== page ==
Man scammed out of $40,000, banks repeat warnings not to share passwords

By Finn Blackwell of RNZ

Bank customers beware is a frequent message this summer as a number of organisations urge New Zealanders to watch out for financial scams.

However one BNZ customer who lost his savings said banks should be doing more to protect people.

It looked like a simple email from his bank and Sam Clayton did not hesitate to respond.

In a flash, $41,000 was stolen from his BNZ account.

"I logged into my BNZ and I just saw half of these accounts were just empty," he said.

$5000 here, $2000 there, to a variety of different names and accounts.

Money from recently selling the family home, as well as savings from his two-year-old son's account, all gone.

"It seems like these scams are going on quite often, we're pretty much in a position where we don't know where to go from here."

While about $15,000 quickly bounced back, he was still out of pocket by $18,600.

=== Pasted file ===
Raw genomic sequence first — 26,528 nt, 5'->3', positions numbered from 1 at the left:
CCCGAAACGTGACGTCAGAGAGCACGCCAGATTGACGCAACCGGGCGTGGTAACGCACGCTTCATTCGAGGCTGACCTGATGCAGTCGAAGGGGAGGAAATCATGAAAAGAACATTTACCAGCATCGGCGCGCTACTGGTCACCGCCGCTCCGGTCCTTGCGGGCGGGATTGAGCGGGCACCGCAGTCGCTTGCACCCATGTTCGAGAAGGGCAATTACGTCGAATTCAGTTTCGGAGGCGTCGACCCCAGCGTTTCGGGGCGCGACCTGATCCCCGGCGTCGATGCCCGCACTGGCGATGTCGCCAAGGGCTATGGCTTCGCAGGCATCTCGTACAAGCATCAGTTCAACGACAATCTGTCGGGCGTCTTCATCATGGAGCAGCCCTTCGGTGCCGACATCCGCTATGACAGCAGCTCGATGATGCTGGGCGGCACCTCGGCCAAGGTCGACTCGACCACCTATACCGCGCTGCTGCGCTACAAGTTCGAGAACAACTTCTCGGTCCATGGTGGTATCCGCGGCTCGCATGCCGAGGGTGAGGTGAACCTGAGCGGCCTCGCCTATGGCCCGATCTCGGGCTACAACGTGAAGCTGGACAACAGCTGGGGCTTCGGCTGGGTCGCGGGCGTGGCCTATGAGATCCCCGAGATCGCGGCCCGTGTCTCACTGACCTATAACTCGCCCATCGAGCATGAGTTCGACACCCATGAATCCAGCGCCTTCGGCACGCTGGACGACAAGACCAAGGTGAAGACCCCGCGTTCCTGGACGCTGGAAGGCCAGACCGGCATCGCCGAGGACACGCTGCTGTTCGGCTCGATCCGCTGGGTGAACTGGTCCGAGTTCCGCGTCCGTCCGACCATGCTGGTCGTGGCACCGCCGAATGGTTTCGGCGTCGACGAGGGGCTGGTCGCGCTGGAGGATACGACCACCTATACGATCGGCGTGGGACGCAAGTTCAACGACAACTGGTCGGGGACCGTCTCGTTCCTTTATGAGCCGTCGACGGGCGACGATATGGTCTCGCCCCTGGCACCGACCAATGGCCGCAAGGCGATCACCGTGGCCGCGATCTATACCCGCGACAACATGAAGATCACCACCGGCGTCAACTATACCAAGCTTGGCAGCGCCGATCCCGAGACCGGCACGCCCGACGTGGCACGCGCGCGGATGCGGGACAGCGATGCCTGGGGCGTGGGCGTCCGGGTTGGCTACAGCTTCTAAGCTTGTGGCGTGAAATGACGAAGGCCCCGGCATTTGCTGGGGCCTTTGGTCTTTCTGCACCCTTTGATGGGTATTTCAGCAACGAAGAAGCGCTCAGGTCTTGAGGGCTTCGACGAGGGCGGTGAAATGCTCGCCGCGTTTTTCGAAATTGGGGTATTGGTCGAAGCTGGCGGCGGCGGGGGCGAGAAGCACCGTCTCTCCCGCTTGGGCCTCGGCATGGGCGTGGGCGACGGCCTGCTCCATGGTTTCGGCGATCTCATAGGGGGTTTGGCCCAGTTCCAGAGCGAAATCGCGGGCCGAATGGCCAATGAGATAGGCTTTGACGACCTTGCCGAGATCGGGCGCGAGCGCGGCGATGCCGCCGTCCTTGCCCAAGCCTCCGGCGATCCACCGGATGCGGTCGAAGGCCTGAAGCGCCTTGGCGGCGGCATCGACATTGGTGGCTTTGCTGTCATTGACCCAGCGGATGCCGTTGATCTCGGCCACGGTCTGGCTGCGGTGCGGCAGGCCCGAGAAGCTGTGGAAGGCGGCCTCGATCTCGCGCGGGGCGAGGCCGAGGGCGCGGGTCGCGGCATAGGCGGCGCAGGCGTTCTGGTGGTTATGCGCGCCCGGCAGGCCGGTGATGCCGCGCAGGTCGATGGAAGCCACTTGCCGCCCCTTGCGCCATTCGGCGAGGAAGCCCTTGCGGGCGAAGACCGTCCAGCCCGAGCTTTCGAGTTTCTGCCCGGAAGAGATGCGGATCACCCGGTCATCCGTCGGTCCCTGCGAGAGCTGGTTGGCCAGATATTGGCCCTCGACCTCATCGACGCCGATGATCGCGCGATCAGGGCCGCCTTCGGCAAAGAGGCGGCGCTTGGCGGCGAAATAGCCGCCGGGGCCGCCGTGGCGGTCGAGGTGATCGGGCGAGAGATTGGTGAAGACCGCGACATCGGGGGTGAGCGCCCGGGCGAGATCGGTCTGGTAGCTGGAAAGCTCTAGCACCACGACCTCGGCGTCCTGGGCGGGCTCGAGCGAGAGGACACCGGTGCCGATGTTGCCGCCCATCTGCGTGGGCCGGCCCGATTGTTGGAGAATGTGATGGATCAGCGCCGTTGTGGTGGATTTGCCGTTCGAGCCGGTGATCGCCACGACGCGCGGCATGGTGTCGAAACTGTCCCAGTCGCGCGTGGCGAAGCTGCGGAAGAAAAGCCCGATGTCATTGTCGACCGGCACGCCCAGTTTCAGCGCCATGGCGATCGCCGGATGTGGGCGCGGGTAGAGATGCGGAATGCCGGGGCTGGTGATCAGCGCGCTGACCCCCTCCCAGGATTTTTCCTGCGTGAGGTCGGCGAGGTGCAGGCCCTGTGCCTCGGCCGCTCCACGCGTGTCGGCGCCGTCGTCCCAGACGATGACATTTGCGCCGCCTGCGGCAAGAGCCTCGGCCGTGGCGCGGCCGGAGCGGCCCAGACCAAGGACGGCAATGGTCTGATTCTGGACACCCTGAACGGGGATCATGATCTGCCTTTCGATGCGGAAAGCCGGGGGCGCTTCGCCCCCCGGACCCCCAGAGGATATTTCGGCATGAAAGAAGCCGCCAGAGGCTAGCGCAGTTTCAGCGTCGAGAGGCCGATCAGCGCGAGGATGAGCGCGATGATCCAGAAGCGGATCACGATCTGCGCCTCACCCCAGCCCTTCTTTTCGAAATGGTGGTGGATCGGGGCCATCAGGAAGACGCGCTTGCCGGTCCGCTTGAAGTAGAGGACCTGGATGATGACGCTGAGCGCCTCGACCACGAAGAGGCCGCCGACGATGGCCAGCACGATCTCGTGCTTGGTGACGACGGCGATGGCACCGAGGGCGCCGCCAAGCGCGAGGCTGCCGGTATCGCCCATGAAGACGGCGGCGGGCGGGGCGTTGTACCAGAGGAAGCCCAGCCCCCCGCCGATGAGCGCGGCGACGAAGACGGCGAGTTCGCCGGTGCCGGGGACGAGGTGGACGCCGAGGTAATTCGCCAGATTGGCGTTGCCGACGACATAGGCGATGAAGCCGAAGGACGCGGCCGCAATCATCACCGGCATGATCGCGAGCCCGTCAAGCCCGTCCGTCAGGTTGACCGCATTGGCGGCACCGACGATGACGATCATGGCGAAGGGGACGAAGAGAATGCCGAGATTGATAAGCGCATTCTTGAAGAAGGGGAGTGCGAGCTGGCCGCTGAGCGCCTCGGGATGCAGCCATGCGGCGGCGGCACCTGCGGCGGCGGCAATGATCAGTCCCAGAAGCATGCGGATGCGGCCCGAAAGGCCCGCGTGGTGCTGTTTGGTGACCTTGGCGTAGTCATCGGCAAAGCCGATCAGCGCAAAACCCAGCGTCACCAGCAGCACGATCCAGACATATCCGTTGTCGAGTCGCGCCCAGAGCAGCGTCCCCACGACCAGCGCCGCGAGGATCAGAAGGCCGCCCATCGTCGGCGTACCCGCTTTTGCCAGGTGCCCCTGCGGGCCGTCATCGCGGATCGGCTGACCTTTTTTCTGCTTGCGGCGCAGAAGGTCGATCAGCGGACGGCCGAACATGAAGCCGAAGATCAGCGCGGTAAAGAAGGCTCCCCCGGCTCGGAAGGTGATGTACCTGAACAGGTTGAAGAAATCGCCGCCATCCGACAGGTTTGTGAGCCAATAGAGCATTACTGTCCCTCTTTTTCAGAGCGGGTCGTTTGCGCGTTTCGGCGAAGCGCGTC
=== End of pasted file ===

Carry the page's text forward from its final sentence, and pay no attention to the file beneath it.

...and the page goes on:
To make matters worse, he had not heard from the bank in more than a month.

"How easy is communication in this day and age?" he asked.

BNZ said unfortunately because Clayton gave the scammers the code, which gave them access to his account, the bank was unable to return a large part of his stolen money.

In a statement to RNZ, BNZ corporate affairs manager Cliff Joiner said in these instances, the money was impossible to get back.

He said BNZ would never ask for customers' passwords nor send an email or text message with a link asking customers to click to log in.

Sending a hyperlink was a common tactic used by scammers, cybersecurity agency CERT NZ's incidence response manager Jordan Heersping said.

"Most cyber attacks these days are financially motivated, and we'll see lots of scam and phishing attacks that are focussed on getting into people's bank accounts and taking control of their finances," Heersping said.

But there were several ways people could keep themselves and their money safe: Making use of strong passwords and not giving them to anyone you did not trust completely, and setting up valid two-factor authentication for all accounts.

Too little, too late for Clayton, who was still pushing BNZ to refund the remaining balance.

He said banks needed to put effort into guiding customers away from scams, rather than leaving them in the dark.

Meanwhile, the Bankers Association had launched a "take a sec to check" campaign, to alert people about how to prevent getting scammed online.